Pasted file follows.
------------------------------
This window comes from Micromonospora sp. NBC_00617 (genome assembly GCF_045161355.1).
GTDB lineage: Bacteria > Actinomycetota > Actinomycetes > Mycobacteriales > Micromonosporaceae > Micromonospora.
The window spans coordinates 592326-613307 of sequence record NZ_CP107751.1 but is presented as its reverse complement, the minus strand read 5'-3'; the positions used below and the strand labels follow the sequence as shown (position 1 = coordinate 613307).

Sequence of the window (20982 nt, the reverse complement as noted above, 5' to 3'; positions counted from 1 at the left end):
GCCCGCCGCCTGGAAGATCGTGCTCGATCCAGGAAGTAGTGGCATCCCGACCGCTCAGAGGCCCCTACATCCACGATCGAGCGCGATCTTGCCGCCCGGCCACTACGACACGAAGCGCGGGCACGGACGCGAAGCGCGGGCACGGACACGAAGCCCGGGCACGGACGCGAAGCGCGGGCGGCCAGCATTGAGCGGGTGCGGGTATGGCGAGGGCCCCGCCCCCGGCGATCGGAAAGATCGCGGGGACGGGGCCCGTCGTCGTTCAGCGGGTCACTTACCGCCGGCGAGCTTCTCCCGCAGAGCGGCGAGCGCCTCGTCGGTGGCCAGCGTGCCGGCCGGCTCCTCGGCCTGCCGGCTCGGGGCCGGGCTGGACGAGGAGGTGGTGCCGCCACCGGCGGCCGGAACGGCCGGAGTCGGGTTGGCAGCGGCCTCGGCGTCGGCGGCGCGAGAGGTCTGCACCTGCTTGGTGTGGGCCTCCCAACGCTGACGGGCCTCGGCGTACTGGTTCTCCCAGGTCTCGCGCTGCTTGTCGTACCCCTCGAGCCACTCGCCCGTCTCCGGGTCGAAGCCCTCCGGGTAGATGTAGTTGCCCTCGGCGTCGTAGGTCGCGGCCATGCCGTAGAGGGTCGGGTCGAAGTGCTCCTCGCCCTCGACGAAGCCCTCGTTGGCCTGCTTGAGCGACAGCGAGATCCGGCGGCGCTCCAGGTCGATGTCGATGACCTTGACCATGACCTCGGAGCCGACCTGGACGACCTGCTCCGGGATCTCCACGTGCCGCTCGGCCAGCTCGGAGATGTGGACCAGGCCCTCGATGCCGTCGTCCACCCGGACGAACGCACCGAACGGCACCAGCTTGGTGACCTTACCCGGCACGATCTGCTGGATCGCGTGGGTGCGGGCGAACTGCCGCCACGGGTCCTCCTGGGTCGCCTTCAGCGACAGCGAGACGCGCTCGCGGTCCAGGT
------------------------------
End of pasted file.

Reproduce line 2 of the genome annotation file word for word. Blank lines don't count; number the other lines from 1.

GTDB lineage: Bacteria > Actinomycetota > Actinomycetes > Mycobacteriales > Micromonosporaceae > Micromonospora.